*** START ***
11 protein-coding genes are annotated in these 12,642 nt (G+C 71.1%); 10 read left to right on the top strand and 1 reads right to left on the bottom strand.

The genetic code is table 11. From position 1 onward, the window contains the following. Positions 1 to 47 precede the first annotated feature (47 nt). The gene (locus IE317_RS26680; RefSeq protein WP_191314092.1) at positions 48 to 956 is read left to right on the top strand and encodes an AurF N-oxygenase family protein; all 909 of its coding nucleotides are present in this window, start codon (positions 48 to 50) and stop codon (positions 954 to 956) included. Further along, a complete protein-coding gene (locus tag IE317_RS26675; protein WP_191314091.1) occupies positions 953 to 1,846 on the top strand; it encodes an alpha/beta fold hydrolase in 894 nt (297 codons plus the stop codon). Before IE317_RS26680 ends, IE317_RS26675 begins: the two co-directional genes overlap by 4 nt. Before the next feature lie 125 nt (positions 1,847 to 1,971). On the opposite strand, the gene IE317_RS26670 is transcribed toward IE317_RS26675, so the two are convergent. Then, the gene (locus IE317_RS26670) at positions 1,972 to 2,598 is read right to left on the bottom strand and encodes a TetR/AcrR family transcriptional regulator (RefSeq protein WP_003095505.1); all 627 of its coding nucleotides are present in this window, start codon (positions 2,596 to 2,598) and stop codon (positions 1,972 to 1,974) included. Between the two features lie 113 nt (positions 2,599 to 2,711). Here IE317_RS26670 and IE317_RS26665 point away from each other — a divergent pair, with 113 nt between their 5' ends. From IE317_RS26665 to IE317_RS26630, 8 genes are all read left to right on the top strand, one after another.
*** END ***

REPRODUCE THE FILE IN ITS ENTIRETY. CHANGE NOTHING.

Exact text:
11 protein-coding genes are annotated in these 12,642 nt (G+C 71.1%); 10 read left to right on the top strand and 1 reads right to left on the bottom strand.

The genetic code is table 11. From position 1 onward, the window contains the following. Positions 1 to 47 precede the first annotated feature (47 nt). The gene (locus IE317_RS26680; RefSeq protein WP_191314092.1) at positions 48 to 956 is read left to right on the top strand and encodes an AurF N-oxygenase family protein; all 909 of its coding nucleotides are present in this window, start codon (positions 48 to 50) and stop codon (positions 954 to 956) included. Further along, a complete protein-coding gene (locus tag IE317_RS26675; protein WP_191314091.1) occupies positions 953 to 1,846 on the top strand; it encodes an alpha/beta fold hydrolase in 894 nt (297 codons plus the stop codon). Before IE317_RS26680 ends, IE317_RS26675 begins: the two co-directional genes overlap by 4 nt. Before the next feature lie 125 nt (positions 1,847 to 1,971). On the opposite strand, the gene IE317_RS26670 is transcribed toward IE317_RS26675, so the two are convergent. Then, the gene (locus IE317_RS26670) at positions 1,972 to 2,598 is read right to left on the bottom strand and encodes a TetR/AcrR family transcriptional regulator (RefSeq protein WP_003095505.1); all 627 of its coding nucleotides are present in this window, start codon (positions 2,596 to 2,598) and stop codon (positions 1,972 to 1,974) included. Between the two features lie 113 nt (positions 2,599 to 2,711). Here IE317_RS26670 and IE317_RS26665 point away from each other — a divergent pair, with 113 nt between their 5' ends. From IE317_RS26665 to IE317_RS26630, 8 genes are all read left to right on the top strand, one after another.